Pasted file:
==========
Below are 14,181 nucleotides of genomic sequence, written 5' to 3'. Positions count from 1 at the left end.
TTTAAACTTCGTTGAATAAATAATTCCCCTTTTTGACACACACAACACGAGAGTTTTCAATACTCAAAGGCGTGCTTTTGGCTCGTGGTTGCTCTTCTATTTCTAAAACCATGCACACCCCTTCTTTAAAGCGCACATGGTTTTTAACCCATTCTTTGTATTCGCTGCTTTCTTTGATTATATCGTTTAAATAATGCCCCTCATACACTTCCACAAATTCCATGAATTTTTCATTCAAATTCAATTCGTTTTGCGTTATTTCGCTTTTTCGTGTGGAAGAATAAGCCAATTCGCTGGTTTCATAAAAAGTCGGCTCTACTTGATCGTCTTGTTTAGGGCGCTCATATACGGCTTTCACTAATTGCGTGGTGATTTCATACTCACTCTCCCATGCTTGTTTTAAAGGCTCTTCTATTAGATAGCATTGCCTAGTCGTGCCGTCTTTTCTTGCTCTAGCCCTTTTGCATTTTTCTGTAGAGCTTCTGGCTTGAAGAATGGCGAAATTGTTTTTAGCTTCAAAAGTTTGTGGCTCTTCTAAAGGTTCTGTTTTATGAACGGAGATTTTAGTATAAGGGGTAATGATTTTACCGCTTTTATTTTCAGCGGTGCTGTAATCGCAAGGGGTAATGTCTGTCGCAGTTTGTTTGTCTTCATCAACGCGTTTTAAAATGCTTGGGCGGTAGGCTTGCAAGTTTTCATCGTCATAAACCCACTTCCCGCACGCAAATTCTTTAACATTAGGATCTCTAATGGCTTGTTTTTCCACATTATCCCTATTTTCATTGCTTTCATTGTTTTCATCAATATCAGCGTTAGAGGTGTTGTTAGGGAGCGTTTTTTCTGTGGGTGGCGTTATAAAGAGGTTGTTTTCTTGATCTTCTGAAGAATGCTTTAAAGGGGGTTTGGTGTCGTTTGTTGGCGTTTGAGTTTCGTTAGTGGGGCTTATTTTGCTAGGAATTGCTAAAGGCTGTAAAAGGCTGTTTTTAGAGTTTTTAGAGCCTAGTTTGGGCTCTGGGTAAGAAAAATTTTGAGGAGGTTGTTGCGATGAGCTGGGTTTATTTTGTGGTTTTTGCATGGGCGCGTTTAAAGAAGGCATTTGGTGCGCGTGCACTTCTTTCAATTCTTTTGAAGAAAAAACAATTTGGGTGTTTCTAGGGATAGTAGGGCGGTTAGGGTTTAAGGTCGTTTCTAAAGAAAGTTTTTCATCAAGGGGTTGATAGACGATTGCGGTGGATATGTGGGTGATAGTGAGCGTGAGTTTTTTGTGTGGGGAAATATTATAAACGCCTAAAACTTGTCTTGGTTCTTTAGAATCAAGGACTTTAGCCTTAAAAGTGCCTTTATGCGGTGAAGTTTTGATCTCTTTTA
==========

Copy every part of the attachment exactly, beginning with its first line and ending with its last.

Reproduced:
Below are 14,181 nucleotides of genomic sequence, written 5' to 3'. Positions count from 1 at the left end.
TTTAAACTTCGTTGAATAAATAATTCCCCTTTTTGACACACACAACACGAGAGTTTTCAATACTCAAAGGCGTGCTTTTGGCTCGTGGTTGCTCTTCTATTTCTAAAACCATGCACACCCCTTCTTTAAAGCGCACATGGTTTTTAACCCATTCTTTGTATTCGCTGCTTTCTTTGATTATATCGTTTAAATAATGCCCCTCATACACTTCCACAAATTCCATGAATTTTTCATTCAAATTCAATTCGTTTTGCGTTATTTCGCTTTTTCGTGTGGAAGAATAAGCCAATTCGCTGGTTTCATAAAAAGTCGGCTCTACTTGATCGTCTTGTTTAGGGCGCTCATATACGGCTTTCACTAATTGCGTGGTGATTTCATACTCACTCTCCCATGCTTGTTTTAAAGGCTCTTCTATTAGATAGCATTGCCTAGTCGTGCCGTCTTTTCTTGCTCTAGCCCTTTTGCATTTTTCTGTAGAGCTTCTGGCTTGAAGAATGGCGAAATTGTTTTTAGCTTCAAAAGTTTGTGGCTCTTCTAAAGGTTCTGTTTTATGAACGGAGATTTTAGTATAAGGGGTAATGATTTTACCGCTTTTATTTTCAGCGGTGCTGTAATCGCAAGGGGTAATGTCTGTCGCAGTTTGTTTGTCTTCATCAACGCGTTTTAAAATGCTTGGGCGGTAGGCTTGCAAGTTTTCATCGTCATAAACCCACTTCCCGCACGCAAATTCTTTAACATTAGGATCTCTAATGGCTTGTTTTTCCACATTATCCCTATTTTCATTGCTTTCATTGTTTTCATCAATATCAGCGTTAGAGGTGTTGTTAGGGAGCGTTTTTTCTGTGGGTGGCGTTATAAAGAGGTTGTTTTCTTGATCTTCTGAAGAATGCTTTAAAGGGGGTTTGGTGTCGTTTGTTGGCGTTTGAGTTTCGTTAGTGGGGCTTATTTTGCTAGGAATTGCTAAAGGCTGTAAAAGGCTGTTTTTAGAGTTTTTAGAGCCTAGTTTGGGCTCTGGGTAAGAAAAATTTTGAGGAGGTTGTTGCGATGAGCTGGGTTTATTTTGTGGTTTTTGCATGGGCGCGTTTAAAGAAGGCATTTGGTGCGCGTGCACTTCTTTCAATTCTTTTGAAGAAAAAACAATTTGGGTGTTTCTAGGGATAGTAGGGCGGTTAGGGTTTAAGGTCGTTTCTAAAGAAAGTTTTTCATCAAGGGGTTGATAGACGATTGCGGTGGATATGTGGGTGATAGTGAGCGTGAGTTTTTTGTGTGGGGAAATATTATAAACGCCTAAAACTTGTCTTGGTTCTTTAGAATCAAGGACTTTAGCCTTAAAAGTGCCTTTATGCGGTGAAGTTTTGATCTCTTTTA